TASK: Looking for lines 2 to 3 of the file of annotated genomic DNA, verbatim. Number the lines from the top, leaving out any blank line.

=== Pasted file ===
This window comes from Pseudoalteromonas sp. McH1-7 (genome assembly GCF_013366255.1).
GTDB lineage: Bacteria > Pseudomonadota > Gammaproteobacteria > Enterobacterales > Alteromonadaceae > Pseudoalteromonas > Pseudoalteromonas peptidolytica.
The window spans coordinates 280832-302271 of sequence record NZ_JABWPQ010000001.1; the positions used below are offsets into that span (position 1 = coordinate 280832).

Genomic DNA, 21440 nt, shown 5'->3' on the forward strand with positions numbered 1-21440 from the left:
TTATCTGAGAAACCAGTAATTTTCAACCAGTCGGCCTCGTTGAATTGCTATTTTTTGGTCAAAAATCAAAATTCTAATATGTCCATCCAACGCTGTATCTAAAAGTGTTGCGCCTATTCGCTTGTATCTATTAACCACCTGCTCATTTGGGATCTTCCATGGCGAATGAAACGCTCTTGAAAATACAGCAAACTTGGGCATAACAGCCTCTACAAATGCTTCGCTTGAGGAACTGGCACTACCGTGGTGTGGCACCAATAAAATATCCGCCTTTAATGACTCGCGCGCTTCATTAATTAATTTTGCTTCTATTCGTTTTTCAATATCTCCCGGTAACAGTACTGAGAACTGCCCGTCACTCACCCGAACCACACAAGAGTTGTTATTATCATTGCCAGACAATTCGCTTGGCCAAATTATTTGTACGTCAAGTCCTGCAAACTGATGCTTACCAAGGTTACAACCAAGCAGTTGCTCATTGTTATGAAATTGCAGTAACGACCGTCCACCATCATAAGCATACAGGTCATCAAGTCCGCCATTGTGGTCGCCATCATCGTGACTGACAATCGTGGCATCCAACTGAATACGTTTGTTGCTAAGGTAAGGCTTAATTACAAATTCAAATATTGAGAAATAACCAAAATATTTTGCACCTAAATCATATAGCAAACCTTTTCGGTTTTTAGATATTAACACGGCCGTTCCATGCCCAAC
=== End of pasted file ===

GTDB lineage: Bacteria > Pseudomonadota > Gammaproteobacteria > Enterobacterales > Alteromonadaceae > Pseudoalteromonas > Pseudoalteromonas peptidolytica.
The window spans coordinates 280832-302271 of sequence record NZ_JABWPQ010000001.1; the positions used below are offsets into that span (position 1 = coordinate 280832).